said during his press conference that the White House also must decide in the coming months whether to commit NASA to supporting the space station beyond 2015. The space station represents $100 billion of investment by NASA and its international partners; Europe and Japan saw their main modules launched to the space station just last year, and the facility just recently underwent upgrades to increase its crew size from three to six. But the agreements outlining the station partners’ roles and responsibilities to the program expire in 2015. “I think we should commit to using it as aggressively and thoroughly as possible,”
said, adding that now is the time to begin developing hardware to be tested aboard the facility.

said, it remains possible to accelerate the shuttle replacement system – the Orion Crew Exploration Vehicle and its shuttle-derived Ares 1 launcher – with an infusion of some $4 billion in additional funding over the next five years. However, the future of these programs remains very much in question.

NASA transition team in November asked the agency what it would cost to scrap Ares
1 in
favor of using human-rated variants of existing rockets to launch a scaled-down version of Orion. Advocates of that approach argue that Ares 1 will prove too expensive, especially given the fact that NASA also must develop a heavy-lift vehicle dubbed Ares 5 as well as a large lunar lander dubbed Altair to return astronauts to the Moon.

During an interview in December,
said existing rockets are not big enough to launch Orion as currently scaled and that a stripped down version of that capsule would not be able to support a sustained presence on the lunar surface.

Doug Cooke, NASA associate administrator for exploration, told reporters during a Dec. 17 conference call that scrapping Ares 1 would cause work force disruptions and complicate development of the Ares 5, which has a lot of hardware commonality with Ares 1.

“Going to completely different hardware would put a big gap in our support of facilities and people and we think if there’s a big gap you’d end up losing people that can do the job,” Cooke said. “We are also carrying developments on Ares 1 that will be needed on Ares 5 so those costs then go to Ares 5 … There’s some pretty dramatic differences in how this works out in terms of how it’s orchestrated and where you have gaps.”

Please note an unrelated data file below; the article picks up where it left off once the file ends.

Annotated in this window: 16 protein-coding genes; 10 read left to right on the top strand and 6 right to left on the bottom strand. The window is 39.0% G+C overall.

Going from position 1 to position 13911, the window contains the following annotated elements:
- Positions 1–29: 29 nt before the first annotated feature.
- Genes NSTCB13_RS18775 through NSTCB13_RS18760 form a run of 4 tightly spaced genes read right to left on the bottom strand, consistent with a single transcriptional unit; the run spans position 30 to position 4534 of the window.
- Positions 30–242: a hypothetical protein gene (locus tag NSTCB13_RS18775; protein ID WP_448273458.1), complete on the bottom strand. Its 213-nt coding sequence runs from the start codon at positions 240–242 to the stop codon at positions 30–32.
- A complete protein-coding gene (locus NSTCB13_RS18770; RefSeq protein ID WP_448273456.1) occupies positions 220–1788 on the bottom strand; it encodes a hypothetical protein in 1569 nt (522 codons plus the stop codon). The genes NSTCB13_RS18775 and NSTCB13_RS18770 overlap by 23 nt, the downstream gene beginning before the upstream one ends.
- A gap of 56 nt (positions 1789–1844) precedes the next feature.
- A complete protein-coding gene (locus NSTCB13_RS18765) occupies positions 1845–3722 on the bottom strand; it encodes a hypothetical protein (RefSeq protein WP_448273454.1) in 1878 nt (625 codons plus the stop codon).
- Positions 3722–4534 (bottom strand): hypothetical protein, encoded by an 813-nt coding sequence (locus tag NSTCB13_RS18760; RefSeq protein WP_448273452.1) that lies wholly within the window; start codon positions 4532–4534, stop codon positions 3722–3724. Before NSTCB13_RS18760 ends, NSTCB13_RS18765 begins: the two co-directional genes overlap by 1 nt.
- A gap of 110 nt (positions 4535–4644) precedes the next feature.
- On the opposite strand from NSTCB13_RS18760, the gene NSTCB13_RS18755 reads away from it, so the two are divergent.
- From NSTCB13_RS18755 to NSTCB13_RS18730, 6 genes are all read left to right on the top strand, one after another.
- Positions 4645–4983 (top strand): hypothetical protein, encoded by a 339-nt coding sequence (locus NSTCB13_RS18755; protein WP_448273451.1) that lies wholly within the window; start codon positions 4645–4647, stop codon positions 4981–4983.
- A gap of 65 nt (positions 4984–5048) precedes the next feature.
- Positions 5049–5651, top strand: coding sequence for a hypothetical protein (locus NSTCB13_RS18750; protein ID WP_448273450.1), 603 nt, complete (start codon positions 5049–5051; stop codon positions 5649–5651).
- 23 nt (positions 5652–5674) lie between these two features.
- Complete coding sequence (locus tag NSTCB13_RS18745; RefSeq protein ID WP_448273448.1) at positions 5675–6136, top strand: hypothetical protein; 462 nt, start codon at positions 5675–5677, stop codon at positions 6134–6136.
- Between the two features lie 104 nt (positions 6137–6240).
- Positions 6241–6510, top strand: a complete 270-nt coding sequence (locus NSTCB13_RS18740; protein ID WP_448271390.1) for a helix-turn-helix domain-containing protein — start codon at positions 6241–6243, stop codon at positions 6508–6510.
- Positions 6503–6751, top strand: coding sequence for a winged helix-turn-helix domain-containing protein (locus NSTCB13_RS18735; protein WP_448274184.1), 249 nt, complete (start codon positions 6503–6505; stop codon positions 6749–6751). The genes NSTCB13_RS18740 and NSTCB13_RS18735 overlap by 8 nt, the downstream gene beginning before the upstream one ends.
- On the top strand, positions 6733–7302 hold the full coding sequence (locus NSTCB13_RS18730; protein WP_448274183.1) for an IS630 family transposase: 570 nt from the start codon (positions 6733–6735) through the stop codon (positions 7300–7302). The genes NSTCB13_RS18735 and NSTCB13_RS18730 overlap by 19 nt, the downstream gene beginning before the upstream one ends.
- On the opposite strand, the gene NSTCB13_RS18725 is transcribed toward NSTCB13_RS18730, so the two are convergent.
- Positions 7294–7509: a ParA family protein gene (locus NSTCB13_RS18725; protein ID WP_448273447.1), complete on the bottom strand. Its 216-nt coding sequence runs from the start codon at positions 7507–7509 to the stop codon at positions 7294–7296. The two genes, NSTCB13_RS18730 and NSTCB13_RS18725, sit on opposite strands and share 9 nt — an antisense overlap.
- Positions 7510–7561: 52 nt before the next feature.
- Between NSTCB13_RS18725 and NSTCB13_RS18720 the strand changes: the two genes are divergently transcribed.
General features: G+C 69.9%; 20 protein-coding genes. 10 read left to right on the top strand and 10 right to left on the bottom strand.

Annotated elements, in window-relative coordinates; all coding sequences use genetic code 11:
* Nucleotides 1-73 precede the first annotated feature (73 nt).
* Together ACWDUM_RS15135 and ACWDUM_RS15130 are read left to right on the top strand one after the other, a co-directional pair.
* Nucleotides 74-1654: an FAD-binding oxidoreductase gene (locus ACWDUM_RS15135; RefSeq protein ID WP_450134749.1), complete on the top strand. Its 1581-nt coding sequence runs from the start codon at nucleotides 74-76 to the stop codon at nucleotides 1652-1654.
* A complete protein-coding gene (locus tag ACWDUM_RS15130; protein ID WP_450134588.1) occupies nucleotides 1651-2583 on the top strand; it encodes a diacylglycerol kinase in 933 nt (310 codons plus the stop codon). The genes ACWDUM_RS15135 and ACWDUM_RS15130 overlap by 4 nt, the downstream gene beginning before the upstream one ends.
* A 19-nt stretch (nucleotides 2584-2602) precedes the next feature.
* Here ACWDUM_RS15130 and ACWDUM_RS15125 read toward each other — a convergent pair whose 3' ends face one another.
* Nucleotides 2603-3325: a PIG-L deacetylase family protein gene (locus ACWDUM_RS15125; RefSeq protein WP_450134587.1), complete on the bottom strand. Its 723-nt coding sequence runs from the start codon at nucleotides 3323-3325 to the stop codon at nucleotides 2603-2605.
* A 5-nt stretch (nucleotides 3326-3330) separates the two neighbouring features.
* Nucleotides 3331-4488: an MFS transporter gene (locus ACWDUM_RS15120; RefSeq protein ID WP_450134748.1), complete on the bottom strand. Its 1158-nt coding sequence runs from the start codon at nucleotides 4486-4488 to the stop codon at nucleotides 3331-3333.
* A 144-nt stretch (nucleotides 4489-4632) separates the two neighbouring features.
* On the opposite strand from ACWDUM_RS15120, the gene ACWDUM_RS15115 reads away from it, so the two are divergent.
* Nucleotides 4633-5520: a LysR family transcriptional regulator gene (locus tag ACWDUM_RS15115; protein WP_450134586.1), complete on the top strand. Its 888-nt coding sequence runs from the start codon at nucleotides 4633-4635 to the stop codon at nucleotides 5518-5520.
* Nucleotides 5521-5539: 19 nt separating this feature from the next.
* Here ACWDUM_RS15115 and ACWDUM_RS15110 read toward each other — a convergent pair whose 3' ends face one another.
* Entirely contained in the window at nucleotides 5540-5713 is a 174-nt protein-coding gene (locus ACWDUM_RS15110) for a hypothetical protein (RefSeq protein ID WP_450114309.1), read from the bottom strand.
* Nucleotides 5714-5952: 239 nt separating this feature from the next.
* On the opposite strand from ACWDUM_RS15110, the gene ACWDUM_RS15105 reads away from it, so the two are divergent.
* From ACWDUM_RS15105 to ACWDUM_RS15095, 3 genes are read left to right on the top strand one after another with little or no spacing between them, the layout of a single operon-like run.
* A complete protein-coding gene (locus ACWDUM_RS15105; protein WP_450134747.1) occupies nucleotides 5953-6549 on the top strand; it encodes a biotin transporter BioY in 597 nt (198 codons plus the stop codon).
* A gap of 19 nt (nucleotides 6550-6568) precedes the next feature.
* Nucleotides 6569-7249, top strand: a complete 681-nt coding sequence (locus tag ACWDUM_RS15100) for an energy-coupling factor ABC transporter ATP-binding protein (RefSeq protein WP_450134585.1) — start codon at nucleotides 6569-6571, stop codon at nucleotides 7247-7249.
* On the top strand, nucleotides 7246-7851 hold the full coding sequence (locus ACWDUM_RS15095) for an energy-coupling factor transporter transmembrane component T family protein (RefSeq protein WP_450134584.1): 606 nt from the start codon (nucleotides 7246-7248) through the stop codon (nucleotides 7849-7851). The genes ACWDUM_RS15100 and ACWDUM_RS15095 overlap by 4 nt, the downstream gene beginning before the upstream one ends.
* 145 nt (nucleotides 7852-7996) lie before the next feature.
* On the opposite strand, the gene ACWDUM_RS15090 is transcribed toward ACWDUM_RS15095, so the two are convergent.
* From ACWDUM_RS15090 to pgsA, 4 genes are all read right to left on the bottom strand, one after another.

In spite of the uncertainty, NASA is pressing ahead on the Ares 1 program. Preparations are under way, for example, for a planned July suborbital test flight of a prototype vehicle dubbed Ares 1-X.

At the same time, a commercial alternative for launching space station crews is winning supporters on Capitol Hill and within the space industry. Congress authorized NASA to pursue a crew capability under its Commercial Orbital Transportation Services (COTS) program, which is providing $500 in seed money to two companies developing space station logistics vehicles and the rockets to launch them.

Dulles, Va.-based Orbital Sciences Corp. and Space Exploration Technologies Corp. (SpaceX) of
, recently won contracts worth $1.9 billion and $1.6 billion, respectively, to deliver cargo to the space station from 2010 through 2016. Both companies have expressed interest in developing crew-carrying variants of their respective systems. Sources said NASA likely would have to shell out an additional $500 million in seed money to get the companies to commit to doing so.

has been planning to include a crew capability on its Dragon spacecraft from the start. Dragon specifications call for accommodating a seven-member crew in addition to cargo.

Gwynne Shotwell, president of SpaceX, said development of crew escape and life support systems, along with test flights, could be completed in about two years under a COTS-like demonstration program.

“Given that we have the crew ‘hooks’ [built] into the Dragon for cargo, we think 24 months is a good estimate,” she said. “If the developer needs to start from scratch, it is a four- to five-year process.”

While Congress wants NASA to begin pursuing the COTS crew capability, known as COTS D, by April, the space agency cannot move forward until money is allocated for the effort, NASA officials said.